Ruling a damage claim may be stated under section 56.101, subdivision (a), based on a health care provider’s negligent maintenance or storage of an individual’s medical information without regard to whether it resulted in any actual release or disclosure of the information, respondent Los Angeles Superior Court overruled the Regents’s demurrer to Platter’s complaint. Although we do not agree with the Regents’s argument an affirmative communicative act by the health care provider is an essential element of Platter’s claim, we hold, by incorporating the remedy specified in section 56.36, subdivision (b), section 56.101 allows a private right of action for negligent maintenance only when such negligence results in unauthorized or wrongful access to the information. Because Platter cannot allege her information was improperly viewed or otherwise accessed, we grant the Regents’s petition and issue a writ of mandate to the superior court directing it to vacate its order overruling the Regents’s demurrer and to enter a new order sustaining the demurrer without leave to amend and dismissing the action.


1. The Loss of the Encrypted External Hard Drive and Platter’s Complaint for Violation of CMIA

In a letter dated November 4, 2011 signed by Robert Gross, chief privacy officer of the UCLA Health System & David Geffen School of Medicine, the Regents advised certain patients treated at UCLA facilities that an encrypted external hard drive containing some of their personally identifiable medical information had been stolen as part of a home invasion robbery approximately two months earlier. The letter also informed the recipients the password for the encrypted information was written on an index card near the device and that card could not be located. The letter stated, “The theft was reported to the police and there is no evidence suggesting that your information has been accessed or misused.” A public notice regarding the incident was published in the Los Angeles Times for three consecutive days on November 4-6, 2011.[2]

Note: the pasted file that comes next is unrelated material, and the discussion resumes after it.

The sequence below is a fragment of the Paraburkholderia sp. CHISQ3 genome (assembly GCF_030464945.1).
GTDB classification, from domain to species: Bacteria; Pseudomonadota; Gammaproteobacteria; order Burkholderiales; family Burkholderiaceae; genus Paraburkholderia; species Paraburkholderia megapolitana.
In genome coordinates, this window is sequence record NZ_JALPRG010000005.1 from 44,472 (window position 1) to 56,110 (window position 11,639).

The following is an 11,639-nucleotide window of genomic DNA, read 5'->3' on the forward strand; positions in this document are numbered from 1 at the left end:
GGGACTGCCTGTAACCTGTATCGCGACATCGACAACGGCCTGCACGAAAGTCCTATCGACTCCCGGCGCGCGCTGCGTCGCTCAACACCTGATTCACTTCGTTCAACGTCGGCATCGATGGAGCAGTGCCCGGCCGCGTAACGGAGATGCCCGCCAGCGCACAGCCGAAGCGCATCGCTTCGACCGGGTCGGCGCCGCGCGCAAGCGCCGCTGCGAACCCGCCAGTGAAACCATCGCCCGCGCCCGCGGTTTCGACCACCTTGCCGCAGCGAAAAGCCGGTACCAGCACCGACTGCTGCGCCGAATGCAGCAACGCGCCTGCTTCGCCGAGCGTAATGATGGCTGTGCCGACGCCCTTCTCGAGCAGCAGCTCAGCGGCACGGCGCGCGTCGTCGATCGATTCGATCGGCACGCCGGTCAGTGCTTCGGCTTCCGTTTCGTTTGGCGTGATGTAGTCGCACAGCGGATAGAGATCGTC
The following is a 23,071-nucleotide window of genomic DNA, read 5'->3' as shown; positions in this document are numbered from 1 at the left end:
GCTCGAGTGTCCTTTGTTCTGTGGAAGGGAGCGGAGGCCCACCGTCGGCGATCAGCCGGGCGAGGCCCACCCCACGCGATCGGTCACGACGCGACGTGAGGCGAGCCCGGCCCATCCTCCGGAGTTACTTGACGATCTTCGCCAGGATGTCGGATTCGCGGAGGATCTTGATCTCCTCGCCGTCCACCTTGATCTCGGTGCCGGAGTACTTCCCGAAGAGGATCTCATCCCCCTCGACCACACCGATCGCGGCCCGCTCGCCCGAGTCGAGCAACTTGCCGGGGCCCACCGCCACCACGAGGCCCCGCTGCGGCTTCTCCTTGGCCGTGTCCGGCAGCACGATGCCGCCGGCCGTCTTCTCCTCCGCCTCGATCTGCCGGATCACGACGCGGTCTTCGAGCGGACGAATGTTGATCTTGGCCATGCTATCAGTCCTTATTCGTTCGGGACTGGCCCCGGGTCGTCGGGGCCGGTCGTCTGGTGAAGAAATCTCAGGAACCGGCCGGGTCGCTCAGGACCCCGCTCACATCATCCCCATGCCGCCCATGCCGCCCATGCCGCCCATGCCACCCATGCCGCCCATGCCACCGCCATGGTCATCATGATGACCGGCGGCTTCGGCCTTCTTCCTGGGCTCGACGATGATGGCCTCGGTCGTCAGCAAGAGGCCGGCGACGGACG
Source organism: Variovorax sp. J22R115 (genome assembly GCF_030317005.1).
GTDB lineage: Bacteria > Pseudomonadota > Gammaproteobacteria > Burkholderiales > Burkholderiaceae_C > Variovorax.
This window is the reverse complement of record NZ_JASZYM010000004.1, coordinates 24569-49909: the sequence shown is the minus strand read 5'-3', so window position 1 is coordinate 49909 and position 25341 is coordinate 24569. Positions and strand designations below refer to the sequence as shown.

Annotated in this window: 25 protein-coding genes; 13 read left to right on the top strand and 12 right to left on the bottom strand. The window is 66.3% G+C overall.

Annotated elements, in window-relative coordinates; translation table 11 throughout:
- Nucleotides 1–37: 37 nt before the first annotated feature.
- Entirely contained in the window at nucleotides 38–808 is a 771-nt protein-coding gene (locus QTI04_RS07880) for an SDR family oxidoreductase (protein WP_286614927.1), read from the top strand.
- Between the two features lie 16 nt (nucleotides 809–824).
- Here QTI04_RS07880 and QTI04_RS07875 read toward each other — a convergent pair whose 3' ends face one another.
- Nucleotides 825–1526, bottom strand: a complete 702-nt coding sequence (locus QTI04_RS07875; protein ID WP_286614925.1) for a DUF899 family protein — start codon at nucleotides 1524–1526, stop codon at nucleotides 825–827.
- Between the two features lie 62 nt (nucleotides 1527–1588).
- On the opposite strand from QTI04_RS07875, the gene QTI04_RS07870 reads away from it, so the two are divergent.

On October 30, 2012 Platter filed a class action complaint in Los Angeles Superior Court seeking damages from the Regents in a single cause of action for unlawful disclosure of confidential medical information in violation of CMIA. Platter alleged she had been treated on numerous occasions at Ronald Reagan UCLA Medical Center and was one of more than 16, 000 UCLA Health System patients who had been notified of the loss of the external hard drive and the related password needed to decode the encrypted data. According to Platter’s complaint, a physician in the UCLA Faculty Practice Group took the external hard drive, which contained patient names, dates of birth, addresses, financial information and medical records, to his home and left it unsecured with the encryption password. On or about September 6, 2011 the hard drive and written password were taken from the physician’s home. As of the date of the complaint neither the hard drive nor the encryption password had been recovered.